Learning on the Job
Laura Ould, Exhibitions Assistant
Over the past six months, I have been employed as a student intern at Peninsula Arts Gallery. I had just completed the last year of an Art History degree and I knew that this would be a great opportunity to get some practical experience working in an art environment. My main task has been to create educational activity packs for school children to use when visiting the gallery. I also have had the chance to experience the day-to-day running of the gallery space and the preparatory stages behind each exhibition.
Initially as someone who has little experience working with children, I was apprehensive about my ability produce publications that young people would find engaging. You may remember a news story from January last year that derived from a photo of a child climbing on a Donald Judd sculpture at the Tate Modern. It caused a fair amount of controversy, mostly by avid art aficionados who were appalled that a $10 million artwork was being used as a substitute climbing frame. At the time, I remember sharing a similar stance; less so about the monetary value of the work but more about the parents’ decision to visit a modern art gallery with a young child. My opinion was that the minimalist works of Judd and the conceptual emphasis of the works at the Tate Modern are too multifaceted for a child to understand. I did not expect children to have an appreciation and understanding for abstract thought. I was sure children could only appreciate artworks through doing; that their interests could be better meet by involving them in arts and craft activities. This was about the depth of my exposure to children in galleries.
Through creating the educational packs I have been able to challenge the above attitude. The questions I have come to deliberate during this internship is ‘why does it matter that a child might not understand the conceptual meaning of an art work?’ and ‘what can adults do to help path the way for them to understand in the future?’ I now realise that a child’s visit to an art gallery is more about the experience and exposure to this type of environment than an in depth critical analysis of the artworks.
I was not expecting how creative the process of writing this type of publication was. I was responsible of researching about the exhibitions and corresponding topics: including, at one point, spending a couple of weeks investigating the science behind soil, something completely alien to me. Then I had to plan and write the pack from front to back cover. The most challenging aspects of the role was creating activities the children could get involved since there is no formulaic structure in how to do this. The majority of the activities decided in the educational packs are designed to engage the children in a conversation. Arguably, the underlining reason why art is important is that it helps us understand the world, our lives, our experiences and the experiences of people before us. It is a whole network of conversations. I was always aware, that just because I was producing a publication for an art gallery, the target audience would not all be necessary interested in art. For that reason, I made sure to include scientific information or activities based around other disciplines. This is a surprisingly effortless task as many artworks are related to other disciplines and ideas. With hope these conversations will eventually lead to critical analysis and expansion of abstract thought whilst the child grows older. Developing these skills early in life can only be beneficial as it is considered a valuable skill in many occupations.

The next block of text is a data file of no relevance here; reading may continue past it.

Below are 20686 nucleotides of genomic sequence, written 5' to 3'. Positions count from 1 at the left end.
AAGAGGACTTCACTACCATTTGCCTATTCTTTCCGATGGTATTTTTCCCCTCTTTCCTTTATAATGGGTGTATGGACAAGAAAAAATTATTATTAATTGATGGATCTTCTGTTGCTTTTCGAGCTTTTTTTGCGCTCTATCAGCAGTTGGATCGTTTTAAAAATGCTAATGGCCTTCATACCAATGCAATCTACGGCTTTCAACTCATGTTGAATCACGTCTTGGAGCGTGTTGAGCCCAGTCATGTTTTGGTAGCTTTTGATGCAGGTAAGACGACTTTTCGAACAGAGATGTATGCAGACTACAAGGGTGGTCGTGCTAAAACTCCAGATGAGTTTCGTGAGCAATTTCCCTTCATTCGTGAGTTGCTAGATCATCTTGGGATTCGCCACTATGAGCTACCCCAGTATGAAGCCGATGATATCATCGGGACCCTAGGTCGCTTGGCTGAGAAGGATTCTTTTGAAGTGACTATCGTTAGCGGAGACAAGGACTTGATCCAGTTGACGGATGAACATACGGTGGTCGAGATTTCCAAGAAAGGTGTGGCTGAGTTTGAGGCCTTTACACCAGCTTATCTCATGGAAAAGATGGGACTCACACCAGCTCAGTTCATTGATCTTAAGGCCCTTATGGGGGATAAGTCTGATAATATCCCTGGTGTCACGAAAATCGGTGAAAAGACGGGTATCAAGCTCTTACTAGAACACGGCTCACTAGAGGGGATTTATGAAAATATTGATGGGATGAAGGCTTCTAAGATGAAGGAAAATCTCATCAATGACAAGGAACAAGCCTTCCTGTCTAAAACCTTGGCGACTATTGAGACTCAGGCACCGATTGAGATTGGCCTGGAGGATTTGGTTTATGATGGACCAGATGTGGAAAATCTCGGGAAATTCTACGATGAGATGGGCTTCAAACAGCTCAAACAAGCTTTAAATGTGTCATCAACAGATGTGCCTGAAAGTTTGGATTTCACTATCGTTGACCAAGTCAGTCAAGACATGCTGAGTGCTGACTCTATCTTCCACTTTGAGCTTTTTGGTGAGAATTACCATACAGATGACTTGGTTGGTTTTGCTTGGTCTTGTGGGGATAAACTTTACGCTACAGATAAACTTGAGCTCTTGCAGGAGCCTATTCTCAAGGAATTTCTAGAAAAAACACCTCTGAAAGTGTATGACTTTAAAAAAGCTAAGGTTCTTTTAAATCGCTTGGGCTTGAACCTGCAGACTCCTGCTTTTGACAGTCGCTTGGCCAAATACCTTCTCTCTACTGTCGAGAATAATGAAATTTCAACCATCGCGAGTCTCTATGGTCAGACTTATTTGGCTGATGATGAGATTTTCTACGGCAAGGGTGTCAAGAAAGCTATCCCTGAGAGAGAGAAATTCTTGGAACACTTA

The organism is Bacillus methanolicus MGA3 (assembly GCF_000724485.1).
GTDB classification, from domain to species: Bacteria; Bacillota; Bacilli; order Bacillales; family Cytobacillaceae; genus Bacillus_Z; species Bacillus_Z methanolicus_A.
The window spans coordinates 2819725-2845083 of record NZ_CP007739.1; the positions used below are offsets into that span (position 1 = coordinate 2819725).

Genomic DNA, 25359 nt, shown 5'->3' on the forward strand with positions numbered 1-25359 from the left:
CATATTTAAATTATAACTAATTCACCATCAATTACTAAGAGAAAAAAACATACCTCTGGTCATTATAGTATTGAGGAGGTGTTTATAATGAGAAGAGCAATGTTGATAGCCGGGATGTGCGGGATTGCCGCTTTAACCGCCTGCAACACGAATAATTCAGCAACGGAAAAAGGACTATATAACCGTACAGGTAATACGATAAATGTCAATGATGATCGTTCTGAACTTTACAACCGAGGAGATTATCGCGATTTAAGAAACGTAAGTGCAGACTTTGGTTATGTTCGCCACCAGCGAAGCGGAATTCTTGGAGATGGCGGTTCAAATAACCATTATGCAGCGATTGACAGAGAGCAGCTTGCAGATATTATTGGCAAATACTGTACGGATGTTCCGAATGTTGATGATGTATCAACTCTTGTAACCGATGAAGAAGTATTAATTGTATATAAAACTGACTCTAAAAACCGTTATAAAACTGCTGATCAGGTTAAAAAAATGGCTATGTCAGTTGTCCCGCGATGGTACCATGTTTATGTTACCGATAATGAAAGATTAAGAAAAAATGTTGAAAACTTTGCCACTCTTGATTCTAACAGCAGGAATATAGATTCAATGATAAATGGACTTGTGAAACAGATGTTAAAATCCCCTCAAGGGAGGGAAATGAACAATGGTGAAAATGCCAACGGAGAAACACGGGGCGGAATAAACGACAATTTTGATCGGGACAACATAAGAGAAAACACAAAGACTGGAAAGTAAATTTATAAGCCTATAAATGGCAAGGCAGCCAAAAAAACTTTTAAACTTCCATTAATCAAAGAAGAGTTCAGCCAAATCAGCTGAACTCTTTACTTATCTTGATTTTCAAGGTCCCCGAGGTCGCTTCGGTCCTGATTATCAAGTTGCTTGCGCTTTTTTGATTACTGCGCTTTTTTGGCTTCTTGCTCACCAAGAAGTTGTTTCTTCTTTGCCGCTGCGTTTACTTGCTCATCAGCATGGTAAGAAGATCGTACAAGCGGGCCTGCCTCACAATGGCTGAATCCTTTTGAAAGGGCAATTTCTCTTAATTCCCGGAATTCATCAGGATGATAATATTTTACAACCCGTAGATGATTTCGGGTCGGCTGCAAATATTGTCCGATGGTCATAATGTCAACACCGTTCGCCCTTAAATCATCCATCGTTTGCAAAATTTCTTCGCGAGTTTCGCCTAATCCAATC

This internship was not only eye-opening in terms of generally challenging my view an aspect of the role of galleries but also in the terms of practical work experience. The skill I consider to have gained the most from this experience is how to write for the public and children. At the beginning I had only ever written academic essays and so I had to completely evaluate how I write. This was an awkward process because by the nature of trying to write in an assessable language; keeping in mind that the national reading age for adults in the UK is apparently nine years old this felt patronising and was surprisingly difficult. This was not a skill I had previously ever considered was necessary, especially considering the stereotype of what Grayson Perry has termed ‘art language’ which has a reputation of being undecipherable and nonsensical. I now realise how un-true that is or at least how efforts are being made so it is not like that.
As a recent graduate I feel that my experience at Peninsula Arts, through observing the staff and having a chance to participate in some activities, has given me a professional grounding of what a career in art entails. I feel far more prepared in my progression after university and it has been an invaluable work experience. I encourage students to consider finding an internship or at least volunteering at a relevant work-based company because you may find yourself being surprised by what you do and don’t enjoy doing.